Of course, looking for favours from anyone is not the Rangers way. It never has been and it never should be. Motivation to see the Premier League Championship trophy draped in red, white and blue ribbons should be more than enough to see to it that our players approach their remaining games with the proper outlook. If it isn't, they should be looking for a new line of work but they, like me, will surely be wondering if playing well and winning both games fairly will be enough.
Not so very long ago, the Rangers Supporters Trust issued their 'we deserve better' statement and only those who are happy to see our club in decline, gloating over things in their republican slop houses or sneering at our disenfranchised support via newspaper columns or radio rants, can argue with those sentiments. Sadly, while our club is managed at every level by a Hear-no-evil, See-no-evil, Speak-no-evil regime, I have to ask: What chance have we got? When seeing the ball cross the goal-line is not enough to merit a goal, the response has to be: Not a lot!
The Rangers F.C. is not in safe hands.
'Famine Song' conviction appeal
A Rangers fan, who was convicted of breach of the peace after singing part of the 'Famine Song' at an away game, has appealed against his conviction.
William Walls, 20, was found guilty of the offence, aggravated by religious and racial prejudice, at Kilmarnock District Court in December last year.
He was put on probation for 18 months and given a football banning order.
The song refers to a famine which killed an estimated one million people in Ireland during the 1840s.
Rangers FC has asked the team's fans not to sing it.
It includes the line, "The famine's over, why don't you go home?" which Mr Walls was seen to sing at the match.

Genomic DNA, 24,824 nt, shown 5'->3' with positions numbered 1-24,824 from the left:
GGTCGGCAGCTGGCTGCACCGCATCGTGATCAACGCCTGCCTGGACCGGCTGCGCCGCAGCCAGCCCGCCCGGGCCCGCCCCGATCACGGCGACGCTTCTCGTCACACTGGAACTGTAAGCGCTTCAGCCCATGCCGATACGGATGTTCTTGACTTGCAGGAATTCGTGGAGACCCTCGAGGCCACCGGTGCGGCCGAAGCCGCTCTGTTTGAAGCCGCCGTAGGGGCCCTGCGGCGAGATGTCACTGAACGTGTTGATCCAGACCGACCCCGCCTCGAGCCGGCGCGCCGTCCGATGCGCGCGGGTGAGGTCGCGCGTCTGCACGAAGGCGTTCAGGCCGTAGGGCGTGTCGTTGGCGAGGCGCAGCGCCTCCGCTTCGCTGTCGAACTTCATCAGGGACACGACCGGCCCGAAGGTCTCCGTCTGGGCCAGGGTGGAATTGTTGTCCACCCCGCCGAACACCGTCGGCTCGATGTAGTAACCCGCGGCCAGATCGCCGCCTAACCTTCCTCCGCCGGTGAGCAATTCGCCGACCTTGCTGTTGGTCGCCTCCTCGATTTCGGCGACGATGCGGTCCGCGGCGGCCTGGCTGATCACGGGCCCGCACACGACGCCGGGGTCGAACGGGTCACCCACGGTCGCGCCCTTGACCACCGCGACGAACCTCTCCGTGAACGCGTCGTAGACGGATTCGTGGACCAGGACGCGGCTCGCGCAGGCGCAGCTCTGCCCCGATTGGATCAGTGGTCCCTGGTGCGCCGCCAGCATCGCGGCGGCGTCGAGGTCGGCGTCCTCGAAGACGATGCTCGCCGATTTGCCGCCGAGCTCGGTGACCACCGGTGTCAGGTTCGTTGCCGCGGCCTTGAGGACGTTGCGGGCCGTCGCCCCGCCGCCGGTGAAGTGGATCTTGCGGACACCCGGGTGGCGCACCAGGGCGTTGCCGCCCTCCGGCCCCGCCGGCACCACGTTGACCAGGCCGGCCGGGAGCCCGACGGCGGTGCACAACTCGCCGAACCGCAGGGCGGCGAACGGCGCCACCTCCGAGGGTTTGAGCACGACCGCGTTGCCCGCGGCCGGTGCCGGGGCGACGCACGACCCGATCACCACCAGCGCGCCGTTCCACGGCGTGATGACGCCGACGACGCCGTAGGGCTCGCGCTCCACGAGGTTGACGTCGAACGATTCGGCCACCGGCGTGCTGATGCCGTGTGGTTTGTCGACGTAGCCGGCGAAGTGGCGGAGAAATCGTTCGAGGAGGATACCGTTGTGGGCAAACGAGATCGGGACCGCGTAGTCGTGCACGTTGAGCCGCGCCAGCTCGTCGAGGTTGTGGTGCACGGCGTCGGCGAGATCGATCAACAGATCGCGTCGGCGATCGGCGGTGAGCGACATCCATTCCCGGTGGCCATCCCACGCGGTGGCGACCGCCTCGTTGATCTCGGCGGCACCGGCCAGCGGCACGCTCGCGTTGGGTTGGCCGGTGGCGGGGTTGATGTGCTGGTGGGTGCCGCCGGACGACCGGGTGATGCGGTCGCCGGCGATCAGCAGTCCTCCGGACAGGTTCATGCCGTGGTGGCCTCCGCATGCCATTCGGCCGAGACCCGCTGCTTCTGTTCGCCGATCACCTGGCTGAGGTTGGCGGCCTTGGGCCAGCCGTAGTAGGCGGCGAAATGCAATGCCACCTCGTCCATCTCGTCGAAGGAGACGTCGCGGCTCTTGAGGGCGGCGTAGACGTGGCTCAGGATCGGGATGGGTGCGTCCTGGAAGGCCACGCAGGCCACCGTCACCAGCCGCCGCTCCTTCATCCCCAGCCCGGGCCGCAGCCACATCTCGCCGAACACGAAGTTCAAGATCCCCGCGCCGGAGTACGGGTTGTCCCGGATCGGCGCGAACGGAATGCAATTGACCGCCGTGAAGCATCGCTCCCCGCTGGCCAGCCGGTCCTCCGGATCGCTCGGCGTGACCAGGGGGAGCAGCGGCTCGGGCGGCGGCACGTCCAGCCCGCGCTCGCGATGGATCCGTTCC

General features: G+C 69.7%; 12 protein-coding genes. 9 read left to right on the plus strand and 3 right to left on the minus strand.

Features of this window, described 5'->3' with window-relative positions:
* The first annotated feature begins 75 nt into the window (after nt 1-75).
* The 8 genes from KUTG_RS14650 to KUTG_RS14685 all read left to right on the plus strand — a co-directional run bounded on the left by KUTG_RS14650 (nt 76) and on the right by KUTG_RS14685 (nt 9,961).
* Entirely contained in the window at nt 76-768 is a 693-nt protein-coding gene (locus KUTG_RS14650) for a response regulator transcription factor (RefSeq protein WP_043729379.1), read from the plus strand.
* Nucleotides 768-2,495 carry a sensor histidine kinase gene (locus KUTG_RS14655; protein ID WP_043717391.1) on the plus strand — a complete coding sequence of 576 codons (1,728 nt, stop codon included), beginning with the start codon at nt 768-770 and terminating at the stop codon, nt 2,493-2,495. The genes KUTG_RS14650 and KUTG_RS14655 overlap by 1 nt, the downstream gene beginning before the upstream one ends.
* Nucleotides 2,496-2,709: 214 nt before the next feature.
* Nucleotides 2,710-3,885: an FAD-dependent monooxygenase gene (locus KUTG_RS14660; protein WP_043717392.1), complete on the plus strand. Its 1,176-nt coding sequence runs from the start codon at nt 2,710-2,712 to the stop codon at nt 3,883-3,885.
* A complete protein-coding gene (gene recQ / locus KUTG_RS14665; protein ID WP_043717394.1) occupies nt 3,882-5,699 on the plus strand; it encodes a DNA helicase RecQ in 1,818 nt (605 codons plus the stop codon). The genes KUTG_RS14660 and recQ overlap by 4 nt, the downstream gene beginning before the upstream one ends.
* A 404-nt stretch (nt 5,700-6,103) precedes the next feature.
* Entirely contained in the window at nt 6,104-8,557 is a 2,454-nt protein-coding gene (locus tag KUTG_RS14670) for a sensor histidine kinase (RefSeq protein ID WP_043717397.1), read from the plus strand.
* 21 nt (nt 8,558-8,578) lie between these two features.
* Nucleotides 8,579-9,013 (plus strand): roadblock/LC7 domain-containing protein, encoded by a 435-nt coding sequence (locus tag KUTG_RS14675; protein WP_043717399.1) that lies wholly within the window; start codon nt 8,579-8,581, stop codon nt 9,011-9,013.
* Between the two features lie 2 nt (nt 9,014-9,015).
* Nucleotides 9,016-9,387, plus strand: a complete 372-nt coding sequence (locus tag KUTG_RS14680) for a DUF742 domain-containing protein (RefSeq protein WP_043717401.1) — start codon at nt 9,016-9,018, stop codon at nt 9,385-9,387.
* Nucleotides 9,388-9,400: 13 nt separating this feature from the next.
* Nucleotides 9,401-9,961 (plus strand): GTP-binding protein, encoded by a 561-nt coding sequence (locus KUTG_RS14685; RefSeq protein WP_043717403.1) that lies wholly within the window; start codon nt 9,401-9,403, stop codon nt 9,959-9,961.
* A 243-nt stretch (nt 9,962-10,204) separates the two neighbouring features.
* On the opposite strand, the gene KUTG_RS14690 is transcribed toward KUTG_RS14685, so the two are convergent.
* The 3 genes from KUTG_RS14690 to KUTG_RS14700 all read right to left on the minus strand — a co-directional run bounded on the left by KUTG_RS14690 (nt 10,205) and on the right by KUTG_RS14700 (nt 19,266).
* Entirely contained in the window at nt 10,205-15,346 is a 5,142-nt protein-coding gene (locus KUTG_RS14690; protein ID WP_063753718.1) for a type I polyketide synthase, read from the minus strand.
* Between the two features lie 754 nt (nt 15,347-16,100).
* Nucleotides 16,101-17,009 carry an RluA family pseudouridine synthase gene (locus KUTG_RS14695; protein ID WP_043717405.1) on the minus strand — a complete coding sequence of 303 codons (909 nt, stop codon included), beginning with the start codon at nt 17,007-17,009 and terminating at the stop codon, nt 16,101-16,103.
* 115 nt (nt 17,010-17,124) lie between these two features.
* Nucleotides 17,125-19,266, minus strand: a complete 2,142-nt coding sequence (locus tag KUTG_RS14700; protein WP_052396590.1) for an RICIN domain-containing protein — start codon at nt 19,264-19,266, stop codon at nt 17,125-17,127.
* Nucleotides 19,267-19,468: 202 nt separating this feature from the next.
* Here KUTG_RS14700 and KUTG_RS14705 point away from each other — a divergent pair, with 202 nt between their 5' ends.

Although he only sang that one line from the song, the police match commander told the original trial that fans who heard it would know the rest of the words.
Mr Walls' defence counsel for the appeal, Donald Findlay QC, said his client had not committed a crime in singing the line.
"There is nothing at all that could in any way be said to be racist or racially motivated about those words," he said.
In her report to the appeal judges, Sheriff Iona McDonald said Walls was clearly aware of the impact of the song. The song was clearly racist, she said, as it referred to people of Irish descent being told to return "home".
Mr Walls, from Cambuskenneth in Glasgow, was sentenced for singing the song and shouting sectarian remarks during a match at Kilmarnock's Rugby Park last November.
The appeal was heard at the Justiciary Appeal Court in Edinburgh on Friday. Appeal judges said they would give a ruling at a later date.
Mr Findlay said the views expressed in the song were political, rather than religious or racial.
"This is not about whether the political element is logical, rational or justified - that is neither here nor there," he said.
Referring to remarks made by Mr Walls which led to the charges, Mr Findlay said: "The reference to 'fenian' is not a religious remark. It is in fact a political observation.
"Its origin is entirely political and relates to the quest for a non-British, united Ireland."
Mr Findlay compared his client's actions to an English person singing a song to Scots about historic battles their country had lost to England.
"The individual would be perfectly entitled to express that view because it is a historical fact.
He added: "The people who over-reacted might be guilty of a breach of the peace, but not the person singing it."
Donald Findlay: Singing The Famine Song is free speech
May 16 2009 By Craig McDonald
TOP QC Donald Findlay claimed in court yesterday that a Rangers fan who sang The Famine Song was only guilty of using free speech.
And he insisted the chorus of the song was not racist.